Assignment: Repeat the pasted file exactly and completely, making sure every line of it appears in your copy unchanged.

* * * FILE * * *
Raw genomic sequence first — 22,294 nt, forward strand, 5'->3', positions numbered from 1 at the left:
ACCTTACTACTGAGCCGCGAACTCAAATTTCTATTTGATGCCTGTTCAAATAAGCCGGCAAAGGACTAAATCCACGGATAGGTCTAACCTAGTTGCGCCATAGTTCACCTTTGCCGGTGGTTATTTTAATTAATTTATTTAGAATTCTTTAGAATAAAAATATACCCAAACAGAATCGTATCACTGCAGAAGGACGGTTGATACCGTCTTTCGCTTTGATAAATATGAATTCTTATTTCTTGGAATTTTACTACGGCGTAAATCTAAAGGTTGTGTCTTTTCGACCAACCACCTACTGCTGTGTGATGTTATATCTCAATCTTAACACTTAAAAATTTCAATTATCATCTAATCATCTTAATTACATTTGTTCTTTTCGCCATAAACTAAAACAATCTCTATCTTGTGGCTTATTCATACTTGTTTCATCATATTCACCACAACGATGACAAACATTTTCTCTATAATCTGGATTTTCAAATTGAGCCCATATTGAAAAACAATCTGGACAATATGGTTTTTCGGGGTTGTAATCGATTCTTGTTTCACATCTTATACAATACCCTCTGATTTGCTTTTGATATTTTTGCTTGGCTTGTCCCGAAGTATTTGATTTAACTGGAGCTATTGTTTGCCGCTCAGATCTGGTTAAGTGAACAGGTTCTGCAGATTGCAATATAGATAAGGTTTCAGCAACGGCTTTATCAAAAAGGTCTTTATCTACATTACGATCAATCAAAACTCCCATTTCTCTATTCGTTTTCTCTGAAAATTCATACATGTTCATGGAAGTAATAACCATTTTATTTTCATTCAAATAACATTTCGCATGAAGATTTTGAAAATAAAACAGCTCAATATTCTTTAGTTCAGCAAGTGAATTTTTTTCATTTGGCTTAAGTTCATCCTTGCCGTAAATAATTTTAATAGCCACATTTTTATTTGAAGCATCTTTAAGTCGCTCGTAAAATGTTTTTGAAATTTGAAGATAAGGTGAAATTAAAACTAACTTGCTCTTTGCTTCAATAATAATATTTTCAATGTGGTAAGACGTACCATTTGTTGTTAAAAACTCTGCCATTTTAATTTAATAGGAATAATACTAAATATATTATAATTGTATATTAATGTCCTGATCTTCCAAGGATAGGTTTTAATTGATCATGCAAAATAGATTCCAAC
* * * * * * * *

Raw genomic sequence first — 22,294 nt, forward strand, 5'->3', positions numbered from 1 at the left:
ACCTTACTACTGAGCCGCGAACTCAAATTTCTATTTGATGCCTGTTCAAATAAGCCGGCAAAGGACTAAATCCACGGATAGGTCTAACCTAGTTGCGCCATAGTTCACCTTTGCCGGTGGTTATTTTAATTAATTTATTTAGAATTCTTTAGAATAAAAATATACCCAAACAGAATCGTATCACTGCAGAAGGACGGTTGATACCGTCTTTCGCTTTGATAAATATGAATTCTTATTTCTTGGAATTTTACTACGGCGTAAATCTAAAGGTTGTGTCTTTTCGACCAACCACCTACTGCTGTGTGATGTTATATCTCAATCTTAACACTTAAAAATTTCAATTATCATCTAATCATCTTAATTACATTTGTTCTTTTCGCCATAAACTAAAACAATCTCTATCTTGTGGCTTATTCATACTTGTTTCATCATATTCACCACAACGATGACAAACATTTTCTCTATAATCTGGATTTTCAAATTGAGCCCATATTGAAAAACAATCTGGACAATATGGTTTTTCGGGGTTGTAATCGATTCTTGTTTCACATCTTATACAATACCCTCTGATTTGCTTTTGATATTTTTGCTTGGCTTGTCCCGAAGTATTTGATTTAACTGGAGCTATTGTTTGCCGCTCAGATCTGGTTAAGTGAACAGGTTCTGCAGATTGCAATATAGATAAGGTTTCAGCAACGGCTTTATCAAAAAGGTCTTTATCTACATTACGATCAATCAAAACTCCCATTTCTCTATTCGTTTTCTCTGAAAATTCATACATGTTCATGGAAGTAATAACCATTTTATTTTCATTCAAATAACATTTCGCATGAAGATTTTGAAAATAAAACAGCTCAATATTCTTTAGTTCAGCAAGTGAATTTTTTTCATTTGGCTTAAGTTCATCCTTGCCGTAAATAATTTTAATAGCCACATTTTTATTTGAAGCATCTTTAAGTCGCTCGTAAAATGTTTTTGAAATTTGAAGATAAGGTGAAATTAAAACTAACTTGCTCTTTGCTTCAATAATAATATTTTCAATGTGGTAAGACGTACCATTTGTTGTTAAAAACTCTGCCATTTTAATTTAATAGGAATAATACTAAATATATTATAATTGTATATTAATGTCCTGATCTTCCAAGGATAGGTTTTAATTGATCATGCAAAATAGATTCCAAC